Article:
AU - Cataldo, Daniela

AU - Regalbuto, Concetto

AU - Giordano, Carla

AU - Attard, Marco

AU - Squatrito, Sebastiano

AU - Trimarchi, Francesco

AU - Vigneri, Riccardo

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N2 - The increased thyroid cancer incidence in volcanic areas suggests an environmental effect of volcanic-originated carcinogens. To address this problem, we evaluated environmental pollution and biocontamination in a volcanic area of Sicily with increased thyroid cancer incidence. Thyroid cancer epidemiology was obtained from the Sicilian Regional Registry for Thyroid Cancer. Twenty-seven trace elements were measured by quadrupole mass spectrometry in the drinking water and lichens (to characterize environmental pollution) and in the urine of residents (to identify biocontamination) in the Mt. Etna volcanic area and in adjacent control areas. Thyroid cancer incidence was 18.5 and 9.6/105 inhabitants in the volcanic and the control areas, respectively. The increase was exclusively due to the papillary histotype. Compared with control areas, in the volcanic area many trace elements were increased in both drinking water and lichens, indicating both water and atmospheric pollution. Differences were greater for water. Additionally, in the urine of the residents of the volcanic area, the average levels of many trace elements were significantly increased, with values higher two-fold or more than in residents of the control area: cadmium (×2.1), mercury (×2.6), manganese (×3.0), palladium (×9.0), thallium (×2.0), uranium (×2.0), vanadium (×8.0), and tungsten (×2.4). Urine concentrations were significantly correlated with values in water but not in lichens. Our findings reveal a complex non-anthropogenic biocontamination with many trace elements in residents of an active volcanic area where thyroid cancer incidence is increased. The possible carcinogenic effect of these chemicals on the thyroid and other tissues cannot be excluded and should be investigated.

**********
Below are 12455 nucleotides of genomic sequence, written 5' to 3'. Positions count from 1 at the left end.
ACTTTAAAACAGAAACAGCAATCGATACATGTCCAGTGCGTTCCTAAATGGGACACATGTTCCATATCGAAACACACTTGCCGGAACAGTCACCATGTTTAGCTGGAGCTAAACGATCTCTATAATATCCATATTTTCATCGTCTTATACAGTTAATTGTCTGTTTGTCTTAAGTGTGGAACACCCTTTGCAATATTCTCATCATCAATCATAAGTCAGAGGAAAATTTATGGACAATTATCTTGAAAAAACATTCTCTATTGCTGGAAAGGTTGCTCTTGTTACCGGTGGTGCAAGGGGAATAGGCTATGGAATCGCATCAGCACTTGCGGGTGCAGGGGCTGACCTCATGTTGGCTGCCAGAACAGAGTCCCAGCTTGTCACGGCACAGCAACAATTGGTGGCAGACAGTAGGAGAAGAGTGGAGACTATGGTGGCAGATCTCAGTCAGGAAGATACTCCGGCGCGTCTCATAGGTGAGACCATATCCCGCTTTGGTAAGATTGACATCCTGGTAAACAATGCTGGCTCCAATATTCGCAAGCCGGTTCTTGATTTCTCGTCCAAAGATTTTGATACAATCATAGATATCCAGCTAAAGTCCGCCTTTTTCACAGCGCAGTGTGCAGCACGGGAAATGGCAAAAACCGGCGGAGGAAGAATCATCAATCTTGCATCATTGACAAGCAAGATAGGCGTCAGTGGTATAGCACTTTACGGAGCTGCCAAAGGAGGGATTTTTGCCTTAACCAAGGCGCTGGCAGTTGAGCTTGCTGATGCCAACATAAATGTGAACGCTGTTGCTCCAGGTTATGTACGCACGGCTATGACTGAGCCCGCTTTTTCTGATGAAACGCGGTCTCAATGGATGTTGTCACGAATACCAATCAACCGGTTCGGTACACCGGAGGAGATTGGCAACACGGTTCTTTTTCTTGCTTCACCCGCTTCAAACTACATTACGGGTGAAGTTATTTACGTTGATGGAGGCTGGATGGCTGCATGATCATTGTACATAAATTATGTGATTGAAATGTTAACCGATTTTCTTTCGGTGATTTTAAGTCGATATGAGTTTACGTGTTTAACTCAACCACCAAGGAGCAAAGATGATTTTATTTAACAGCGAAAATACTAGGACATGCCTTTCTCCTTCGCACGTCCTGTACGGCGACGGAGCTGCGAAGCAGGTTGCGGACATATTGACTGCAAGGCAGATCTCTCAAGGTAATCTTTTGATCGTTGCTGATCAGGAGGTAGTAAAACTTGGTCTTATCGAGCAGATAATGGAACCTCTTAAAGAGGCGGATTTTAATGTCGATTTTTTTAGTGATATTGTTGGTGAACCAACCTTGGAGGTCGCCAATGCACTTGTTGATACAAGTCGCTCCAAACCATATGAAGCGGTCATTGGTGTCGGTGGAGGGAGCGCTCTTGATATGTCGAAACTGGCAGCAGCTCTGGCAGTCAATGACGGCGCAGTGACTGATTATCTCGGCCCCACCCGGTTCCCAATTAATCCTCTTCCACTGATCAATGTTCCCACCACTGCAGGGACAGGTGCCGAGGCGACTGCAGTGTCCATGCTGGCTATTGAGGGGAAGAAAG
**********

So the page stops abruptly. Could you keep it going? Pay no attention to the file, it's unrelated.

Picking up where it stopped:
AB - The increased thyroid cancer incidence in volcanic areas suggests an environmental effect of volcanic-originated carcinogens. To address this problem, we evaluated environmental pollution and biocontamination in a volcanic area of Sicily with increased thyroid cancer incidence. Thyroid cancer epidemiology was obtained from the Sicilian Regional Registry for Thyroid Cancer. Twenty-seven trace elements were measured by quadrupole mass spectrometry in the drinking water and lichens (to characterize environmental pollution) and in the urine of residents (to identify biocontamination) in the Mt. Etna volcanic area and in adjacent control areas. Thyroid cancer incidence was 18.5 and 9.6/105 inhabitants in the volcanic and the control areas, respectively. The increase was exclusively due to the papillary histotype. Compared with control areas, in the volcanic area many trace elements were increased in both drinking water and lichens, indicating both water and atmospheric pollution. Differences were greater for water. Additionally, in the urine of the residents of the volcanic area, the average levels of many trace elements were significantly increased, with values higher two-fold or more than in residents of the control area: cadmium (×2.1), mercury (×2.6), manganese (×3.0), palladium (×9.0), thallium (×2.0), uranium (×2.0), vanadium (×8.0), and tungsten (×2.4). Urine concentrations were significantly correlated with values in water but not in lichens. Our findings reveal a complex non-anthropogenic biocontamination with many trace elements in residents of an active volcanic area where thyroid cancer incidence is increased. The possible carcinogenic effect of these chemicals on the thyroid and other tissues cannot be excluded and should be investigated.

KW - Epidemiology

KW - Heavy metals

KW - Thyroid cancer

KW - Trace elements

KW - Volcanic area